(This article was first published in June of 1997 and updated January of 2015)

There is Always, Always an Up Side

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There Is Always, Always an Up Side

By Bernadette A. Moyer

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It took years for me to reconcile my first husband’s death, more than 15 years would pass before I would and could speak of it and then write about it. Who knew when I started writing about death and grief that I would so easily connect to so many others. For many years I felt dark and different, so different from my peer group, who were in graduate school. And I was married with a little baby and then widowed too. It caused me to hide and go under and often medicate through much drinking in my early twenties.  Everyone my age was drinking; they were drinking to celebrate their youth, and their freedom, freedom from parents and freedom from responsibilities. I was drinking to hide, to cover up and to medicate my pain away.

The upside of his life and his death and my becoming a young widow at 23, was a deeper appreciation for life, for living and expressing myself through my writing and the written word. Now I had something to say and something to share. My writing that would and could connect me to so many others. Others who knew grief and loss and could relate to me as I could relate to them.

I would never have gone into nonprofit work if not for the pain my child would bestow upon me with her desire to cut me completely out of her life. Her estrangement cut to my core, it was that blade, and that cut that all but ended my life. Nonprofit work was never in my mind or in my game plan yet it was there that I would do some of my best work. Taking that pain and that loss and turning it around to help so many other kids. Again I would write, write grants for kids that had little or nothing and needed financial support. When I was in that full throttle pain I couldn’t even help myself let alone any others.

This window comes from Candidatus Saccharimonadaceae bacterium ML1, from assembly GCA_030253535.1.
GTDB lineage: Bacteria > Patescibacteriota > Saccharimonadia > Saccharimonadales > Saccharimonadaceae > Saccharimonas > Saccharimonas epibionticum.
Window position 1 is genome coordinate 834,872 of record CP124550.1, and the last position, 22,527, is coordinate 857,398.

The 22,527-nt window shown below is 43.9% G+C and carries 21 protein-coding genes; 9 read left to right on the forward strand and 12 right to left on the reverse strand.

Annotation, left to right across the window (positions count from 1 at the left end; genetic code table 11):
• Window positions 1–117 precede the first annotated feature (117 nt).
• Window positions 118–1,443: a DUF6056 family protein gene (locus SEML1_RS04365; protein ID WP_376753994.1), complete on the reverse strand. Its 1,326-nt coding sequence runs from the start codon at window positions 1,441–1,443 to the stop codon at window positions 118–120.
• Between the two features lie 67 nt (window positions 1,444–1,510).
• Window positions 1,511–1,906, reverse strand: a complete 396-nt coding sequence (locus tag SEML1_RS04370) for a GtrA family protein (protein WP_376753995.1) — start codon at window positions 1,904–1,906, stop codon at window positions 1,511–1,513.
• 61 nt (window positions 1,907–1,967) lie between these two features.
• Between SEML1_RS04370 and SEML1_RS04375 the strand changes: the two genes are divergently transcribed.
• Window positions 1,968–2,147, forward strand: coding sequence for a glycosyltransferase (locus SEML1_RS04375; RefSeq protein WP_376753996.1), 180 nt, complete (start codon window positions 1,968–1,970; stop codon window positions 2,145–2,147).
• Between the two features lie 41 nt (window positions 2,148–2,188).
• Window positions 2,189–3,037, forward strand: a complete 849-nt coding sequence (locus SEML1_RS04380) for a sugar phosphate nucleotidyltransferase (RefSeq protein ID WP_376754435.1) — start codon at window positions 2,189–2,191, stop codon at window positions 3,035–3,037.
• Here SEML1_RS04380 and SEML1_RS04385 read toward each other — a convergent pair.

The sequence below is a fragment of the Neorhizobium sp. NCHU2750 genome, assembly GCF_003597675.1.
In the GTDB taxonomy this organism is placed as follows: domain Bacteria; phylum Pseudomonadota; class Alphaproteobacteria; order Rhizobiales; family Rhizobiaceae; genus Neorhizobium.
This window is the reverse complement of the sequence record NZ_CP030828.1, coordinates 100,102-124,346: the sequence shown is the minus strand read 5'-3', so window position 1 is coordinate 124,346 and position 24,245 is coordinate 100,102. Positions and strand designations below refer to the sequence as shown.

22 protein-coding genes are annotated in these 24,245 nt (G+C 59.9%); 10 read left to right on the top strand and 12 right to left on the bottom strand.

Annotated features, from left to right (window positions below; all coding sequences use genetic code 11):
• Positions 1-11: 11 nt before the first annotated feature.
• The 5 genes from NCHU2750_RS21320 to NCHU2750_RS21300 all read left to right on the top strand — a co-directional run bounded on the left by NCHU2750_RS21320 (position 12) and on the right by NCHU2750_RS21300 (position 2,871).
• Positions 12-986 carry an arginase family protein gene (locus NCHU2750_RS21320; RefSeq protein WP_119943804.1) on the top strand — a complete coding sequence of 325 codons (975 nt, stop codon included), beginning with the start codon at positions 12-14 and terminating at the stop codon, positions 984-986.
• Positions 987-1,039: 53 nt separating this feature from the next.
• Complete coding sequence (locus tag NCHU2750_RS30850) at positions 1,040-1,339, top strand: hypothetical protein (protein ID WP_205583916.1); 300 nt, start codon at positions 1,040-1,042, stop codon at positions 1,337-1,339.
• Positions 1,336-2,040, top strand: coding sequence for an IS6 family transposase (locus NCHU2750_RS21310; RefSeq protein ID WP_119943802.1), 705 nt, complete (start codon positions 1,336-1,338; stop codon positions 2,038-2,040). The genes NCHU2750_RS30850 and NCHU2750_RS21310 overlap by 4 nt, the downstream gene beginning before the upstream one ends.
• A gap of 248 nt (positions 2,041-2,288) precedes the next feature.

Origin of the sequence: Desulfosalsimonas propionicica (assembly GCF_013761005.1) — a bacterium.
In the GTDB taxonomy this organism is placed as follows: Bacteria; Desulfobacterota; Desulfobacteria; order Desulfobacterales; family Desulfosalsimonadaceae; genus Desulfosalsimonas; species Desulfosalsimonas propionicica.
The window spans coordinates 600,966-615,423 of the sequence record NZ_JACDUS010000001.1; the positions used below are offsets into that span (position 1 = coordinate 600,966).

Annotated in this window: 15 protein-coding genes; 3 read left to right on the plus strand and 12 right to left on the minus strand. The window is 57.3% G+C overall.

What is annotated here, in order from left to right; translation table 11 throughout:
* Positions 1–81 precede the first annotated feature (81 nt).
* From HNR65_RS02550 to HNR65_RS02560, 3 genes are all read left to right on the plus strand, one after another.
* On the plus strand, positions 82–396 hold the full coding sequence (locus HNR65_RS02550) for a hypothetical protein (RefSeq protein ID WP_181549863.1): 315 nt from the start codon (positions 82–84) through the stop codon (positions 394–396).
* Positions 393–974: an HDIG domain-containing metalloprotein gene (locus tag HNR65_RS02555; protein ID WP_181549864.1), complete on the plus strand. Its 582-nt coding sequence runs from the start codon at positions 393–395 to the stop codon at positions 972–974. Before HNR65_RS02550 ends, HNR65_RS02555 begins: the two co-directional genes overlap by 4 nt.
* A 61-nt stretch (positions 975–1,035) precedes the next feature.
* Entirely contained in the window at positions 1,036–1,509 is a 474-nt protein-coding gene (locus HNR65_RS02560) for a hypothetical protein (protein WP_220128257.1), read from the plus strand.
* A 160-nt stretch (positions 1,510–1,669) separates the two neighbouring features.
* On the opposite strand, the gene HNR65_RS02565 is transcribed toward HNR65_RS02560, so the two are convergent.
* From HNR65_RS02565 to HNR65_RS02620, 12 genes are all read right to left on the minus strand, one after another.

When I got to the other side, I became motivated and took that grief and upset to motivate myself and a desire to do something good and positive with my life. I couldn’t control what she chose to do, but I could control how I responded to the loss and the pain. I wrote and I wrote. I didn’t let it destroy me, although it very easily could have, I used it to motivate myself. Even in this loss and this grief, there was an upside. There is always an upside.

Again, I had something to say and something to share, something that would connect me to so many other parents who knew the grief associated with estrangement. They didn’t just know the grief but the humiliation that would follow suit as a result of our own flesh and blood declaring that we weren’t worthy. We weren’t worthy of a relationship even though we were the very reason they were born at all. Another gift that came cloaked in the package of darkness and dread. It took more than a decade before I could own it and declare yes, that is part of my life story too.

They say that which doesn’t kill you only make you stronger. The hurts and the loss didn’t make me bitter or angry; it did make me realize I wasn’t alone and in the sharing with others who knew that same pain would come incredible healing. I would never have been a “writer” if I didn’t have something to share. Some of my best work relates to the estrangement, to abuse and to my own family history. It is my story. The funny thing is my family hates me writing about it and yet they keep giving me such great stuff to write about!

The only way I know how to heal is to go through it and try and understand it. My writing affords me that, the process of getting it out and then sharing it and ultimately connecting to so many others who know that same kind of loss, grief and pain. We are stronger when we are together. We are connected.